Planning For Exceptional Holidays

The holidays are coming! In the US, that's Thanksgiving, Christmas, and New Year's Day. They're going to be exceptional in more ways than one.

On the plus side, more family and friends will be able to gather for celebrating. On the frustrating side, nearly everything will be more expensive.

Beef has gone up 17.6% since last year, with an expected rise to 20%. Poultry hasn't been nearly that severe, but you'll see those prices up too. The USDA says that smaller turkeys will be harder to find. That's probably due to the backlog of processing, allowing birds to grow bigger.

That's bad news for me since I prefer to cook smaller birds. Not that a big bird would go to waste, but it's harder to keep a bigger bird moist.

If you've been smart, you've kept up with the pace of higher prices with careful, long term stocking. October/November have traditionally been the months when grocery stores do major price drops on common ingredients like seasonings, fats, flour, and sugar, but I think we'll be hard pressed to see them this year.

Most of us will suck it up and buy anyway, so it's important to get the best value for your money.

So what's the best value for your food dollar?

Poultry is still the cheapest route. If you've got a small family. There's nothing wrong with roasting a large chicken. I have empty-nester friends who do just that in lieu of turkey.

Hint: For a really moist chicken, salt bird, and leave uncovered in the fridge for up to 24 hours. The salt draws the moisture out and leaves a nice dry skin for roasting.

Go all out with side dishes, but opt for the ones in season. Brussels sprouts, potatoes, cauliflower, carrots, and spinach are in season.

Make an extra effort with desserts. Pumpkin, apple, key lime pies, cakes, cookies, and puddings.

If you're having company, ask each guest to bring a side dish, dessert, or appetizer.

Go Ethnic: In Italian households, it's common to serve a giant pan of lasagna. In Latin American countries, it's tamales, posole, and barbacoa. In Sweden, it's smorgasbord (which is what we do every New Year's Eve).

I know we like to glue ourselves to the traditional foods we had as kids, but it's okay to expand your horizons. If you can't bring yourself to break tradition for a major holiday, try Christmas or New Year's Eves. You might be surprised at the response.

Now if you must have beef, spend the money on a good rib roast. There are loads of recipes on the internet, but I'll share the one I use with great success on next week's blog.

Pork is harder to cook because hogs today have much less fat than their ancestors. Less fat means less flavor. Pork is excellent in the slow cooker or instant pot though. With these methods you have more control with fats.


  • For the least expensive holiday meat, opt for chicken.
  • Complement the chicken with seasonal vegetables as side dishes.
  • Make from scratch, cookies, pies, and cakes.
  • If you're having company, ask guests to bring a side dish, dessert, or appetizer.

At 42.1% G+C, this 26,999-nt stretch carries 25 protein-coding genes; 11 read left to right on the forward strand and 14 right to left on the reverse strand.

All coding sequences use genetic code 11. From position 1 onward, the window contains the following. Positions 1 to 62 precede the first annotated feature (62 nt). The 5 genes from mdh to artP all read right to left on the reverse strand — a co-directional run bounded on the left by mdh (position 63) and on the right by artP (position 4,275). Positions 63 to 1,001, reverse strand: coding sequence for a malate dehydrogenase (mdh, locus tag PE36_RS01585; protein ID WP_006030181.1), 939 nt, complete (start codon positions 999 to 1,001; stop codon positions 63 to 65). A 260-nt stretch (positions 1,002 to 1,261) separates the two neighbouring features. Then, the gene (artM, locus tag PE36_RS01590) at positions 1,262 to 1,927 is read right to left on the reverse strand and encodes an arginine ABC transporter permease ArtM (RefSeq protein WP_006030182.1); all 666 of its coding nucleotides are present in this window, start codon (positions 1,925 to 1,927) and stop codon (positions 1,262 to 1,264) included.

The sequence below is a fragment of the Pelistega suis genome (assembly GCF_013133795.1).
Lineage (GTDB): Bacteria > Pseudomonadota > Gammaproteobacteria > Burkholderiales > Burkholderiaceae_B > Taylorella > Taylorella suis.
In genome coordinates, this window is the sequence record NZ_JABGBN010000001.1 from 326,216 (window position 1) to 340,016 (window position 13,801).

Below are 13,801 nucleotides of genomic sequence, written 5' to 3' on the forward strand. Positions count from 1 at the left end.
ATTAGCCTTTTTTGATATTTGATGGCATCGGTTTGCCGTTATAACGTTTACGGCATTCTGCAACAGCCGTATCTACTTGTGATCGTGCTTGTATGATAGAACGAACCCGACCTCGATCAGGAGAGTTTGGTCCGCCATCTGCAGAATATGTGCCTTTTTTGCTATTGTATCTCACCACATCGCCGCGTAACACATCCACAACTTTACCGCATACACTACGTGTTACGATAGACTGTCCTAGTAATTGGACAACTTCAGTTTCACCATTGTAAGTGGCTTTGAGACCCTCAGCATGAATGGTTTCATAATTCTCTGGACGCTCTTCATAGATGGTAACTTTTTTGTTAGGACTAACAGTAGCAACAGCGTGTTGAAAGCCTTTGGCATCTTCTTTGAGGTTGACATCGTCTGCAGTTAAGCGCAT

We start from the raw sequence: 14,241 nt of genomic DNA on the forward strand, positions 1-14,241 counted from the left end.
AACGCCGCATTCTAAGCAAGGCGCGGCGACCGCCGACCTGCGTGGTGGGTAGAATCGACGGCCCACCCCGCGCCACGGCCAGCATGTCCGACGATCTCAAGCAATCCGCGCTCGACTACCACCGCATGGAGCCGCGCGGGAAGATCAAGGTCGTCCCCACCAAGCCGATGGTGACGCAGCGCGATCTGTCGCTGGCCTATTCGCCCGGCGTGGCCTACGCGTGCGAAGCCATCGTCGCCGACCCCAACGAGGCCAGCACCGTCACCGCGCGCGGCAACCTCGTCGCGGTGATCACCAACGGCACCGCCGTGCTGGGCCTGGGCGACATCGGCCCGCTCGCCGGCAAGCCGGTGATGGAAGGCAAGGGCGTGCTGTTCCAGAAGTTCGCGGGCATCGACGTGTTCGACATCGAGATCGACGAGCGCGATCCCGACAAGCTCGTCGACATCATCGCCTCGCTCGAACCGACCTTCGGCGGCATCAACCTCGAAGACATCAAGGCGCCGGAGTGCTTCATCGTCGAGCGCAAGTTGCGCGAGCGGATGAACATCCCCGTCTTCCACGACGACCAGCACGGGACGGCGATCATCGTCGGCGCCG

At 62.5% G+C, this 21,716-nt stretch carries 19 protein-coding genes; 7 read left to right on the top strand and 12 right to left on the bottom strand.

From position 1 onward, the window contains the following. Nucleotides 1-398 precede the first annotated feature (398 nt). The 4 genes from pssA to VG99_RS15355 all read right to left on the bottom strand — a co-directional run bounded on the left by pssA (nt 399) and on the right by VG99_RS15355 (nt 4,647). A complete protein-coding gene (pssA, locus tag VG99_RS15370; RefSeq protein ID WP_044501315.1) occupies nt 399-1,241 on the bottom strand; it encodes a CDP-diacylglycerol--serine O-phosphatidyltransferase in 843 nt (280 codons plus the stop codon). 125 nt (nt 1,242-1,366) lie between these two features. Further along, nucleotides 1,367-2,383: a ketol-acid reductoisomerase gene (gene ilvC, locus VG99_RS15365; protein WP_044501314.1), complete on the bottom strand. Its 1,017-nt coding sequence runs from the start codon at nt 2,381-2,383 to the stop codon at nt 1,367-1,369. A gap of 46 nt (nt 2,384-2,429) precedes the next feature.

• Be bold. Try ethnic dishes as the main course.

What kind of foods are you planning to make this holiday season? Have you ever tried making something different for a main feast?

Christmas Gift Previews

I have a sneaking suspicion people are going to want more practical gifts this year. Good bets are gifts they can use at home as we continue our pandemic homebody lifestyle. Think spa equipment, small kitchen appliances, garden tools and seeds, and comfort items for sleeping and relaxing. Here are a few ideas to get you started.

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Angela Brown said…
We've been slowly moving to less traditional foods for the holidays and really enjoying it. I think a homemade lasagna would be a fun cooking experience with my kiddo.

Christmas gifts are going to lean towards college dorm life prep sice kiddo is heading to Texas State next fall.

Times...they are a-changing. :-)
Lynn said…
I found a 12-1/2 lb. Butterball turkey at Target for twelve bucks last week, so I bought it. That's cheaper than what I paid per pound for our turkey last year, so keep an eye out for the birds in unconventional places.

We're actually planning to save having our traditional Thanksgiving dinner until our kid can come home, probably sometime in the middle of December. It will be a welcome-home surprise for her.

I didn't want to make two turkey dinners, so I suggest to my guy that we have a BBQ for Thanksgiving. We're planning to make ribs, potato salad and corn on the cob. It will be a little weird, but I think a nice change, too.
Maria Zannini said…
Angela: OMG! Danielle is going to college already!! I still see her as a little kid. Wow! Dorms are always an investment since they provide literally nothing. I still remember the pictures Greg sent me of his dorm. It reminded me of a clean prison. LOL! All cement blocks and long narrow beds.
Maria Zannini said…
Lynn: BBQ is a great idea. We did that one warm New Year's Day. I'm glad K. is coming home for a visit.

I like to buy two turkeys if they're on sale. I usually make one for Thanksgiving and then surprise Greg with a big turkey dinner sometime in April or May. I bought one that was 15 pounds. Still searching for a smaller one.